Tie Rod always wanted to be somebody. Now he knows he should have been more specific.
He was on his way to spend the weekend in Lexington and to join the anti-Wall Street rally and stand out there and holler and demand with them for a few hours, but on the way down in the pickup he was having problems being specific on what he was hollering for and demanding.
He knows that unless you get specific and not too cosmic in your demands you can end up standing outside in the cold for the duration of one of these global-warming winters, so cold lately that even the old folks have quit complaining that it used to get a lot colder than this.
A little computer sign shop up the holler had made Tie Rod some signs to hold up for the rally, with the word "corprit" on one, and only two inappropriate apostrophes. He bought a stick from Lowe's.
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You might say that Tie Rod lives in the sticks because he has hundreds of old abandoned tobacco sticks, thousands of trees and enough slabs, but he didn't want to be embarrassed at the rally by a hick stick.
But he just felt like he ought to be there. Corporations with a trillion dollars in cash in the bank and the rest of us needing money. He goes into small businesses every day and knows the reason they don't create jobs is the Mart System.
One hundred and fifty years ago there was only one store in his town and Tie Rod says we are about back to that. He guesses that means we will soon have only one post office, right up there with the eyeglass, pharmacy or bank departments.
He used to get real mad about the rich paying real low tax rates, but Slemp reminded him that you have to factor in the huge sums the rich have to give to politicians to get those breaks.
So about the time he got to 1-75, Tie Rod, as they say on the cooking channels, reduced his demands down to two things.
One: No millionaire should be allowed to run for Congress or Senate.
Two: Wholesalers of goods cannot charge one merchant more for them than another has to pay.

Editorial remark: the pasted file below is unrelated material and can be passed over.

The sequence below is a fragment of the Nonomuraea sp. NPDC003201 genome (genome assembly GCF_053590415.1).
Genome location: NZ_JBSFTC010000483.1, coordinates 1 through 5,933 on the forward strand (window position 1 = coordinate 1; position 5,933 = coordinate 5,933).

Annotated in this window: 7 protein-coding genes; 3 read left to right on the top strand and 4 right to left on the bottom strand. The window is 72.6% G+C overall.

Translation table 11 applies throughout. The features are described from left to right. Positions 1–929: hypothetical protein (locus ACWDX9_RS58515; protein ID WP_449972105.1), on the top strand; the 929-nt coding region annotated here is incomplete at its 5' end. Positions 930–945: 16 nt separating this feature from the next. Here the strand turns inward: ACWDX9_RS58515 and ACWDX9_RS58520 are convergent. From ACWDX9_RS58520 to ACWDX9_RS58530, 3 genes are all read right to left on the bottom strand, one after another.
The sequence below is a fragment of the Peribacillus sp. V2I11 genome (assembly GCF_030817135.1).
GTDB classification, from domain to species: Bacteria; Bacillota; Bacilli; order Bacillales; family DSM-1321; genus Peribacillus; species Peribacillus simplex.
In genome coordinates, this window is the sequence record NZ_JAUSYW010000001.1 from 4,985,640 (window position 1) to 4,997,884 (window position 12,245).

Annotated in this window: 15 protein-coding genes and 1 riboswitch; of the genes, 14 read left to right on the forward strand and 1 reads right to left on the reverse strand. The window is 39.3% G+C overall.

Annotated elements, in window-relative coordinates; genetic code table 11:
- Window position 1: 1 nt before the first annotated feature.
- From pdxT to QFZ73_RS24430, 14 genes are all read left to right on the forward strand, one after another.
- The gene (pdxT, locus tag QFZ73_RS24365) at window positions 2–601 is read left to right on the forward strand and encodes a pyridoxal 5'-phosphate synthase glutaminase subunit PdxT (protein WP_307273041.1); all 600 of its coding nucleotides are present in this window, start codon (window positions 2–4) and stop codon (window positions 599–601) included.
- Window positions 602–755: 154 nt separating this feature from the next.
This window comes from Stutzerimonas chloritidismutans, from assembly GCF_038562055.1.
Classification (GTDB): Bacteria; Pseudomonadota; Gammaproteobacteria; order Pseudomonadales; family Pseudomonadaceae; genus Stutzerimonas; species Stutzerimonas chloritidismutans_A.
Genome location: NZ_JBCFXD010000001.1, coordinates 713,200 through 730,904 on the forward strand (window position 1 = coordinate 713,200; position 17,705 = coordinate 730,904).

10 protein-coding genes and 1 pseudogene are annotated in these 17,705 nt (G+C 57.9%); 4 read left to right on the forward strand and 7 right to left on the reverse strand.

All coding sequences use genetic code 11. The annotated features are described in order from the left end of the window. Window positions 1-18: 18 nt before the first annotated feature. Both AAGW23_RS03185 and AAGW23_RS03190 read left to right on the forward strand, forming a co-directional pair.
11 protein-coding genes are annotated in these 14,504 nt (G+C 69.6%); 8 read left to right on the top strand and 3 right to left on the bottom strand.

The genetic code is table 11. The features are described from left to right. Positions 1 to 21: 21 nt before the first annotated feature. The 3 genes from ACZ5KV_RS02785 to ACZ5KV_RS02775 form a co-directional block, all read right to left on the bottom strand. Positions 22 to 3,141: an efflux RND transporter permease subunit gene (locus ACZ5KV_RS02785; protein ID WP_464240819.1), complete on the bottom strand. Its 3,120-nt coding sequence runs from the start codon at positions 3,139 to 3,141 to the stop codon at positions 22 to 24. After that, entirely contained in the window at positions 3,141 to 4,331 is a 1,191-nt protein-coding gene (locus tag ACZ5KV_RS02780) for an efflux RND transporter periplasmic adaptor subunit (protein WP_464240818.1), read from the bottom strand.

Well, he pulled into Lexington and there was the strangest things. They were having a parade to celebrate being lazy, laying back on couches and doing stuff to glorify inactivity, which Tie Rod thought eminently sensible.
He did worry that the Lexington people, by making fun of themselves like this, might be reinforcing their own stereotypes.
Tie Rod likes stereotypes because they help you to sort of feel like you know people even if you don't. He never could figure out what was negative about the stereotype of mountain people.
But Tie Rod had miraculously managed to get tickets to the football game and went there first and saw some even stranger things around the outside of the stadium.
Cars were missing their routes. People were dropping everything they picked up. Kids routinely miffed whiffles in the parking lot — had them right in their hands and dropped them.
Not a single bag of corn the whole afternoon found its way through a hole. People could not get their beer open. In the R.V. lot, the gigantic motor homes were having a demolition derby.
Inside the stadium, where some of the people in the parking lot eventually went, where they used to have the names of the old time All-Americans like Rick Kestner, they have a disco flasher.
That led to the first time ever that Tie Rod threw up before he started drinking at a football game.
A lot was thrown up during the game, but mainly dropped on our side and caught by the other.
Having a mediocre football team is a comfort to Tie Rod, who thinks that reduced expectation is a good thing.
Larry Webster is a Pikeville attorney. Reach him at firstname.lastname@example.org.